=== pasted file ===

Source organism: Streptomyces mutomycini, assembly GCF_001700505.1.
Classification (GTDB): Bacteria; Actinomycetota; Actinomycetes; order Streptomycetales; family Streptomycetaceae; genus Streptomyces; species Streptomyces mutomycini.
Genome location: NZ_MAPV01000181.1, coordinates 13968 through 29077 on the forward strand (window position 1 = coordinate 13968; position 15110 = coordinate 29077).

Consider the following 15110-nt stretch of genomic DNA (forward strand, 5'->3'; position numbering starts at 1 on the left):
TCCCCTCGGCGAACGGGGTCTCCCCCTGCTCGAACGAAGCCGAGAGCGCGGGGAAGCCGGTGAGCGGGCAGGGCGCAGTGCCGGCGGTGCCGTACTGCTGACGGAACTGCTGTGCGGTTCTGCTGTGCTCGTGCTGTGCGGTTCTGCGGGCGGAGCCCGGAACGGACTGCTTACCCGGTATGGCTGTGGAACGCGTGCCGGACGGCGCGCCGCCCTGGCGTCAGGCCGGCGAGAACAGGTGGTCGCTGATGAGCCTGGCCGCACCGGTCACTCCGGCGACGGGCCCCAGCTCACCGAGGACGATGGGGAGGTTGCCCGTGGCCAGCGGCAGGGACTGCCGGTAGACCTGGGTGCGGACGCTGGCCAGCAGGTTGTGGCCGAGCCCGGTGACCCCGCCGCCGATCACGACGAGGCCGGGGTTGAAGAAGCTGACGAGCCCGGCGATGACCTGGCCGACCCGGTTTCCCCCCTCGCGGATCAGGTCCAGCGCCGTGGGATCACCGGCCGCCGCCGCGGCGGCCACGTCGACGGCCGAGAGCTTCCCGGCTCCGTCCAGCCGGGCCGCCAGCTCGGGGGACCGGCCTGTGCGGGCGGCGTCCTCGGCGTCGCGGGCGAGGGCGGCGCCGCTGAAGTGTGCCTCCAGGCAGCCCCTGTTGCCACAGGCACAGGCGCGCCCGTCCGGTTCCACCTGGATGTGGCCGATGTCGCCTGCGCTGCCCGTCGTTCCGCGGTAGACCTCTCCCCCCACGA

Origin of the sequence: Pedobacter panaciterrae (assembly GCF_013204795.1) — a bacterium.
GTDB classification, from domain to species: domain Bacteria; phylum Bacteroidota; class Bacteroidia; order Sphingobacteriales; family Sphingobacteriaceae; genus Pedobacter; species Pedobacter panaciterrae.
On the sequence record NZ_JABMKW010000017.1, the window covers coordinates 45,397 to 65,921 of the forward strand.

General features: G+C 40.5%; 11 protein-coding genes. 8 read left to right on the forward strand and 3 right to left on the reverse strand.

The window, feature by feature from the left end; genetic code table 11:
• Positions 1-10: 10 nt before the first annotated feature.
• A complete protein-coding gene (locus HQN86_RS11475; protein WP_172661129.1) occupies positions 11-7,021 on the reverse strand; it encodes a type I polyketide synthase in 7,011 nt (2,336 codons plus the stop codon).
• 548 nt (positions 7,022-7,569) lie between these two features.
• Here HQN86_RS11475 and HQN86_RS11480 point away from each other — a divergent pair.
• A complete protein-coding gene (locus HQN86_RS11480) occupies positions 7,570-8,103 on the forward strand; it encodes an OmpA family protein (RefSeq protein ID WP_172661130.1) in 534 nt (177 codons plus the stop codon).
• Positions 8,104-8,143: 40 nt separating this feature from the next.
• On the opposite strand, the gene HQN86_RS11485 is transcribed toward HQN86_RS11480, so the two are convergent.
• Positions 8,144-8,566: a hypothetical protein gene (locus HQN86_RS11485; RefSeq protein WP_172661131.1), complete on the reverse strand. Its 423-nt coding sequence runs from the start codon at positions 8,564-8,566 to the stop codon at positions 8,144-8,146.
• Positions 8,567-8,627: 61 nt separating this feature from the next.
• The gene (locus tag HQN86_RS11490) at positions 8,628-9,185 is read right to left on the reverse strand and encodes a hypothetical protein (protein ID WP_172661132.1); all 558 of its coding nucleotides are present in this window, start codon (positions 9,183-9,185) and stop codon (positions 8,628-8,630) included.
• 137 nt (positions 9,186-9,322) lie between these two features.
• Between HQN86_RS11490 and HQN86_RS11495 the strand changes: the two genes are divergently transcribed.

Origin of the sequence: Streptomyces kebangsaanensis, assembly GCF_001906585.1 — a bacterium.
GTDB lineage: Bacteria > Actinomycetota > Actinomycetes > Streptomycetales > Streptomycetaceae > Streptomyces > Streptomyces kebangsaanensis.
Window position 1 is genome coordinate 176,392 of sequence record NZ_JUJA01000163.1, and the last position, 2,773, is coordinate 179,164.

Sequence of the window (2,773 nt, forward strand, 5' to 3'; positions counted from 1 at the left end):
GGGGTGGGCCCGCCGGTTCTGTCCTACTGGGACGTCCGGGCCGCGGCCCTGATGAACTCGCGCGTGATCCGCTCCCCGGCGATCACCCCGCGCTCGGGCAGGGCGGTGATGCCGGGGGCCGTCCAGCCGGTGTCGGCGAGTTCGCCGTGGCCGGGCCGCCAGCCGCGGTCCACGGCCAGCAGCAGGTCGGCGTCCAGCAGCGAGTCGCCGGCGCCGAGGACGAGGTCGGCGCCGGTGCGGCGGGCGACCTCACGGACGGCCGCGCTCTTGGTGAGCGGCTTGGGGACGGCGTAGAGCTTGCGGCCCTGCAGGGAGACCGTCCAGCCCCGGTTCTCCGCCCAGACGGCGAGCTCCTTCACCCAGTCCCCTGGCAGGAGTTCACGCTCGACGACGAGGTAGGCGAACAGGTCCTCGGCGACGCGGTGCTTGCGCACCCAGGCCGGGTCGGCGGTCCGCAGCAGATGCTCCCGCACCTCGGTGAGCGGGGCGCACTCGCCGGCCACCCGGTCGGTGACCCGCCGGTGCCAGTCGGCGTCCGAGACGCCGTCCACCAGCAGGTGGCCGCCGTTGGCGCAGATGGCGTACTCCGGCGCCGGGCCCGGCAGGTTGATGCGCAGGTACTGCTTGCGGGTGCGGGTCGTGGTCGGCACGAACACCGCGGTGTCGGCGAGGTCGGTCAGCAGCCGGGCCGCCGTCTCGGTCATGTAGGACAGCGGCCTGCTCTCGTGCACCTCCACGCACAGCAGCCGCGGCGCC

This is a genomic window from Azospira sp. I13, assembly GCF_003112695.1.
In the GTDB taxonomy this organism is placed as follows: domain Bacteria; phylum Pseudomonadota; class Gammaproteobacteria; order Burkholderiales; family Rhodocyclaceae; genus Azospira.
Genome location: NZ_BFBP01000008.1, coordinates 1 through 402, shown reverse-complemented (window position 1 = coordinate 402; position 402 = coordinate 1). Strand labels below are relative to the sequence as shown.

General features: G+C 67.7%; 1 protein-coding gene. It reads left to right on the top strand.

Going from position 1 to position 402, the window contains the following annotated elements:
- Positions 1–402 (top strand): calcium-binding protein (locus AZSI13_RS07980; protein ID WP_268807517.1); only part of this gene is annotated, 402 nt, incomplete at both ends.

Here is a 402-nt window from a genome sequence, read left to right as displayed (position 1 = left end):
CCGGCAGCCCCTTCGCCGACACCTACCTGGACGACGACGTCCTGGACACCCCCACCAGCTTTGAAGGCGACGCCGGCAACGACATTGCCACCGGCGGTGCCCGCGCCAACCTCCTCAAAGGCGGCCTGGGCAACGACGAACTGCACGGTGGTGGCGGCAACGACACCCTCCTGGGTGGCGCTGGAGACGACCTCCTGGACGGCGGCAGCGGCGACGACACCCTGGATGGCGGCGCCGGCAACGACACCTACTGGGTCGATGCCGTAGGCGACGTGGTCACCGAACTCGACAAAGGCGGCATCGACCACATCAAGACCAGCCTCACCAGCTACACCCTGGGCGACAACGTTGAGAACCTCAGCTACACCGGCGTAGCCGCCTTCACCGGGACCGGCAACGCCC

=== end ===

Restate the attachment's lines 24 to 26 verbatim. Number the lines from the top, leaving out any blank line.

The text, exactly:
GTDB lineage: Bacteria > Actinomycetota > Actinomycetes > Streptomycetales > Streptomycetaceae > Streptomyces > Streptomyces kebangsaanensis.
Window position 1 is genome coordinate 176,392 of sequence record NZ_JUJA01000163.1, and the last position, 2,773, is coordinate 179,164.

Sequence of the window (2,773 nt, forward strand, 5' to 3'; positions counted from 1 at the left end):